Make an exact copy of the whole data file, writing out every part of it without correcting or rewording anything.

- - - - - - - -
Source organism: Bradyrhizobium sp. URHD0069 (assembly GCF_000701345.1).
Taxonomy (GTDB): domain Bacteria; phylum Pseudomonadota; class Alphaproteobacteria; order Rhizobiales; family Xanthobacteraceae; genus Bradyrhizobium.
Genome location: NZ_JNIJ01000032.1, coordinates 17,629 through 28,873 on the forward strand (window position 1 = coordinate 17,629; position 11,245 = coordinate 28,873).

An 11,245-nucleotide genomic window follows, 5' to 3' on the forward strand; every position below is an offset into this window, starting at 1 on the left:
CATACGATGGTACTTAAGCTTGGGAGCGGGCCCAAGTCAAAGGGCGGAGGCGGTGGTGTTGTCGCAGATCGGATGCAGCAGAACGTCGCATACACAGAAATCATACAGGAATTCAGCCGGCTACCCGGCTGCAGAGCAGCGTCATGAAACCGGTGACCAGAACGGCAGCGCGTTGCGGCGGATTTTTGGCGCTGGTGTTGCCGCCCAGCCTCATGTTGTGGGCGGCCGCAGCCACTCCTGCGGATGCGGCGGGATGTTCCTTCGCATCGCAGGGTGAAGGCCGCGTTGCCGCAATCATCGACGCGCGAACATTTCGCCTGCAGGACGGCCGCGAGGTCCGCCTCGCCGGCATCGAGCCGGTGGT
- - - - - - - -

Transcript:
Source organism: Bradyrhizobium sp. URHD0069 (assembly GCF_000701345.1).
Taxonomy (GTDB): domain Bacteria; phylum Pseudomonadota; class Alphaproteobacteria; order Rhizobiales; family Xanthobacteraceae; genus Bradyrhizobium.
Genome location: NZ_JNIJ01000032.1, coordinates 17,629 through 28,873 on the forward strand (window position 1 = coordinate 17,629; position 11,245 = coordinate 28,873).

An 11,245-nucleotide genomic window follows, 5' to 3' on the forward strand; every position below is an offset into this window, starting at 1 on the left:
CATACGATGGTACTTAAGCTTGGGAGCGGGCCCAAGTCAAAGGGCGGAGGCGGTGGTGTTGTCGCAGATCGGATGCAGCAGAACGTCGCATACACAGAAATCATACAGGAATTCAGCCGGCTACCCGGCTGCAGAGCAGCGTCATGAAACCGGTGACCAGAACGGCAGCGCGTTGCGGCGGATTTTTGGCGCTGGTGTTGCCGCCCAGCCTCATGTTGTGGGCGGCCGCAGCCACTCCTGCGGATGCGGCGGGATGTTCCTTCGCATCGCAGGGTGAAGGCCGCGTTGCCGCAATCATCGACGCGCGAACATTTCGCCTGCAGGACGGCCGCGAGGTCCGCCTCGCCGGCATCGAGCCGGTGGT